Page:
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- Horseplay, fooling around.
- 1862 August, Harper's Magazine:
- Mr. Biggs paused and turned the flesh of the succulent lobster over with his finger. The gentleman inside addressed him: ‘Try er lobstaw, bossy?’ ‘Ain't got no money,’ said Mr. Biggs, still fingering the morsels. ‘Oh, come now, none o' that ere lallygag,’ responded the gentleman.
- A layabout, one who lallygags.
- 1913, Gelett Burgess, Love in a Hurry, Bobbs-Merrill Company, page 8:
- ["]Why, you ought to have been ready half an hour ago!" she said, pushing him into his room fondly. "You're a lackadaisical lallygag, that's what you are! Do you realize how much you've got to do to-day, Mr. Bonistelle?"
- (See lollygag.) To dawdle; to be lazy or idle; to avoid necessary work or effort.
- (archaic, US) To pet, kiss, or otherwise demonstrate overt affection, generally in public.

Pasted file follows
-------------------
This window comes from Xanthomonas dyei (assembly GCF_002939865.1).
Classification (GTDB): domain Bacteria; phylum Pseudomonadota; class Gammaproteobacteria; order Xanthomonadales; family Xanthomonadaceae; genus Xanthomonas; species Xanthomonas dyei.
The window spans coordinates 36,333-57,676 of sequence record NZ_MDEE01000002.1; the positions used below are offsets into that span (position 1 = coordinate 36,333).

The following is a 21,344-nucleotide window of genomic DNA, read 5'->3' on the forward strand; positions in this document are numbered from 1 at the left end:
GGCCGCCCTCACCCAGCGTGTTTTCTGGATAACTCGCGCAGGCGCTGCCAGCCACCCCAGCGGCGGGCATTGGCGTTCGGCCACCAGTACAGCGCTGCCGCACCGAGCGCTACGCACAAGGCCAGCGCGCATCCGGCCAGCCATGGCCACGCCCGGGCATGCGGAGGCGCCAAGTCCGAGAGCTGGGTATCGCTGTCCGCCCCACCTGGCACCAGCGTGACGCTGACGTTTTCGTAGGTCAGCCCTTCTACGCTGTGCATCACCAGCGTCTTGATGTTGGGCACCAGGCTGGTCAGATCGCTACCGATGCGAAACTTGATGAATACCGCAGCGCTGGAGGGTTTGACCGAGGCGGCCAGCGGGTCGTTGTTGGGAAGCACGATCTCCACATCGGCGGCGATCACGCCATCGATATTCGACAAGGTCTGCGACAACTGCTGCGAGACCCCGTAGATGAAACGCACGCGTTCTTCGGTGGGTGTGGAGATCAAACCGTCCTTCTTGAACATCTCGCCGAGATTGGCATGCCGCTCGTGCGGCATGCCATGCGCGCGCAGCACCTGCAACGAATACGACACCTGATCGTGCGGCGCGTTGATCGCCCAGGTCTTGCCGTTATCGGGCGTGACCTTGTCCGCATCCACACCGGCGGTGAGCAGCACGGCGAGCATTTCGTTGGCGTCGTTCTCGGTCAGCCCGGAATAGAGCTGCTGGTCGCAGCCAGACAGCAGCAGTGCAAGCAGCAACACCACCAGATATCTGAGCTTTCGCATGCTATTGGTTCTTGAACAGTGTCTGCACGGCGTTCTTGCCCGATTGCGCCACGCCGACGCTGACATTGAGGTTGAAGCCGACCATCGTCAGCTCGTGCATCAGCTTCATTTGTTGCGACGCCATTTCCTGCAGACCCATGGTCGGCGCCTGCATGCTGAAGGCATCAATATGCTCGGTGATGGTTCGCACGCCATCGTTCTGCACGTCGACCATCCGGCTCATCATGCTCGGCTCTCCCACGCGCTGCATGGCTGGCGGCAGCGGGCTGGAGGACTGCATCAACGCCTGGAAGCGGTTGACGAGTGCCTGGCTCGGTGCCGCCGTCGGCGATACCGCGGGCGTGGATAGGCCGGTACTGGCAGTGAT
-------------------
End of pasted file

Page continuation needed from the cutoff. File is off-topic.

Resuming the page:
- 1894, Frederick Thickstun Clark, On Cloud Mountain: A Novel, New York, N.Y.: Harper and Brothers, page 115:
- "She's goin' to wait fer us down to Rothschild's bridge. 'N' her 'n' me 's goin' to set on the back seat together—" / "'N' lallygag," interrupted his mother. […] / "Oh, we allus lallygag when we git together, me 'n' Cynthy does." […]
- 1898, William Cowper Brann, The Complete Works of Brann, the Iconoclast, page 257:
- Kissing is a game that should always be played in private. Those who must lallygag or perish should pull down the blinds.
- For more examples of usage of this term, see Citations:lallygag.